If, like me, you normally shower before heading to the airport, you won’t be surprised to know what was one of the ‘most read’ stories around this week.

Three days ago it emerged that UK authorities have apparently banned Emirates airline’s first class cabin ‘shower attendants’ from operating on all UK-bound flights as they are not technically crew members.

So what’s the fascination of this story, and what does it say about our taste in news when we’re bombarded with it from multiple media sources?

Think first who is directly affected by the story, particularly as there’s no suggestion that the ban will extend to people actually taking inflight showers.

Basically we have the airline’s first class cabin shower attendants who work full time on flights to ensure shower facilities are clean. 

But who did the story interest most? The shower attendants? The first class passengers who don’t have time to shower at home or like to have another before landing? 

Or the rest of us who’d like to see the space taken up by the showers used instead for more leg room?


In PR terms, it’s been a good week for the UAE, with rising Dubai property sales followed by an IMF forecast of faster economic growth driven by Expo 2020.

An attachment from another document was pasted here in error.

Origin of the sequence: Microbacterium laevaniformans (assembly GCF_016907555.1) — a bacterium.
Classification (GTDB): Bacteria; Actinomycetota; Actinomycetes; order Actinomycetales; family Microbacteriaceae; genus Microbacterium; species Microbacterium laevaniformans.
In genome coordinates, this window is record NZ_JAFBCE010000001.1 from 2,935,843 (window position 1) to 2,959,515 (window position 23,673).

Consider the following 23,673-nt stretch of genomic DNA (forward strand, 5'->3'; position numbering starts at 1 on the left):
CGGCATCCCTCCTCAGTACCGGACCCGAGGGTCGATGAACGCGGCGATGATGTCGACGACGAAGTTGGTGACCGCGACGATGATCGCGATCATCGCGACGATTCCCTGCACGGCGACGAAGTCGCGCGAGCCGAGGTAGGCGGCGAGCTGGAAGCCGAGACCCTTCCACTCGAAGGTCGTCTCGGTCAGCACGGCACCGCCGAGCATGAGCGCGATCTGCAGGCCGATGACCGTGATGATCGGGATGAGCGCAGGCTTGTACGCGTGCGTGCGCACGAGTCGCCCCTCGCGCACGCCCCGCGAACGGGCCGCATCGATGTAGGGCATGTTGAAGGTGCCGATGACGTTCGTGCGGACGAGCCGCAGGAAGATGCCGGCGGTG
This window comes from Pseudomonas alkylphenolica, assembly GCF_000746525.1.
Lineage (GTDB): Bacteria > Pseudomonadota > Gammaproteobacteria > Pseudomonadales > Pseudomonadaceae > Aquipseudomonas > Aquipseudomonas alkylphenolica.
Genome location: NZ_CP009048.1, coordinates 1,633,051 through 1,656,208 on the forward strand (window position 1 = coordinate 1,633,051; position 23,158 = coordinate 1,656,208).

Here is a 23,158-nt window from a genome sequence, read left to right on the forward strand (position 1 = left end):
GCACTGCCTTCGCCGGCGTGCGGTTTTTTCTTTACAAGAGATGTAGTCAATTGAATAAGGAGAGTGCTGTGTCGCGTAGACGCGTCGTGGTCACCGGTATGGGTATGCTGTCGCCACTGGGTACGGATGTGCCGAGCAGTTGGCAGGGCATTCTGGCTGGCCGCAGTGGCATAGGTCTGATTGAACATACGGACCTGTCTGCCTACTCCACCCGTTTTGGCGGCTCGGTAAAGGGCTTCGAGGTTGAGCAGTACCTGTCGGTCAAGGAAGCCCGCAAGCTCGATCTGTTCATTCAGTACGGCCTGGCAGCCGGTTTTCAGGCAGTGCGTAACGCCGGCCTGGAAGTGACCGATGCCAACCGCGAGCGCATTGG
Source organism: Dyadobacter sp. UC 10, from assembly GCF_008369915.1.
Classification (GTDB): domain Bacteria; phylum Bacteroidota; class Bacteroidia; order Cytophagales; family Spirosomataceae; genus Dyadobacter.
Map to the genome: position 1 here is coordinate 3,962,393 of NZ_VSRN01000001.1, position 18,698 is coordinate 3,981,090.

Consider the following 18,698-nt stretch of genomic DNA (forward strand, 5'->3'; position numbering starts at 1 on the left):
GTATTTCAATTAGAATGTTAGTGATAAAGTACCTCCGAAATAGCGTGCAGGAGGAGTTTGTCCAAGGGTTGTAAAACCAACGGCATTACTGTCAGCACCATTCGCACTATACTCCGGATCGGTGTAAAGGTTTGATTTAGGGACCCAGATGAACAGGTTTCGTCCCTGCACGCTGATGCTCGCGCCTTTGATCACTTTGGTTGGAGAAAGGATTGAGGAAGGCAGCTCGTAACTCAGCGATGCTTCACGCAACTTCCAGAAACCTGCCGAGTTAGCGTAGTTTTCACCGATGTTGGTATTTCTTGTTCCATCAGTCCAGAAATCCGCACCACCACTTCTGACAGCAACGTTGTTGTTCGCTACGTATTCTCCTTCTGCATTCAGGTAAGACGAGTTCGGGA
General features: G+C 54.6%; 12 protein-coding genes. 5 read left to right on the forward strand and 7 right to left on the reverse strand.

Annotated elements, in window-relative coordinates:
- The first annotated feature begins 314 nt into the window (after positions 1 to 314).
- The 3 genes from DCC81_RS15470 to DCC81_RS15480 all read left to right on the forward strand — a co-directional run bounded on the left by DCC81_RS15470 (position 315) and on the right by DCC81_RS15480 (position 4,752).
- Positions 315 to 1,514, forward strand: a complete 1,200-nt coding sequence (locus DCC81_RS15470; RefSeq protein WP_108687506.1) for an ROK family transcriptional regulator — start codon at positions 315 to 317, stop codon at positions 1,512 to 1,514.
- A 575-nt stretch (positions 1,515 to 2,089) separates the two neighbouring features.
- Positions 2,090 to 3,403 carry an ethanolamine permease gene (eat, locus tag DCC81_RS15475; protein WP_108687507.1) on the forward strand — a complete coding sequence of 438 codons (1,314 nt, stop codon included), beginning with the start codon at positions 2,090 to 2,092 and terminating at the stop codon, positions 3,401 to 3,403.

If there’s one thing that will encourage investors to take the plunge back into real estate, it’s the assurance they get from knowing that many already have.

The news that Dubai property sales in October were the highest since 2008, therefore, can only have been good for investor confidence.

Continuing the positive trend, the IMF has revised its growth forecast for the UAE upwards from a relatively modest above 1 per cent in 2019 to 3 per cent next year.

In between the two announcements came another headline grabber which helps to explain why the best PR is often driven by common sense.

The news that the UAE is likely to unblock the feature which allows calls to be made on WhatsApp was quickly welcomed by observers as a move to help businesses in the UAE, both in terms of costs and easier communication with counterparts from around the world.

The WhatsApp revelation quickly followed an announcement that Expo 2020 Dubai’s ambition to draw 25 million visits through its gates is on track after more than 1,000 authorised ticket resellers had been signed up in key markets around the world.

Combine the two, and you have millions of Expo visitors able to call home cheaply and easily to tell family, friends and business partners what a great experience they’re having, what a splendid city and host Dubai is, and why they’d like to stay.

A brilliant result when you’re looking to attract property and business investment from around the world.


As supermodel Bella Hadid counts the cost of a social media post that created uproar, the fragile relationship between brands and their ambassadors also comes under the spotlight.

One minute your name and face is up in lights as the inspiration to millions of consumers, the next your image is being hurriedly removed from shopping malls and stores like tins of contaminated salmon.

In a world where the instant wrath of social media followers leads to a rapid corporate trial and guilty verdict, is something missing from the process?

Hadid, a 22-year-old Palestinian-American, was attacked for posting an image seen by some as insulting towards the UAE and Saudi Arabia.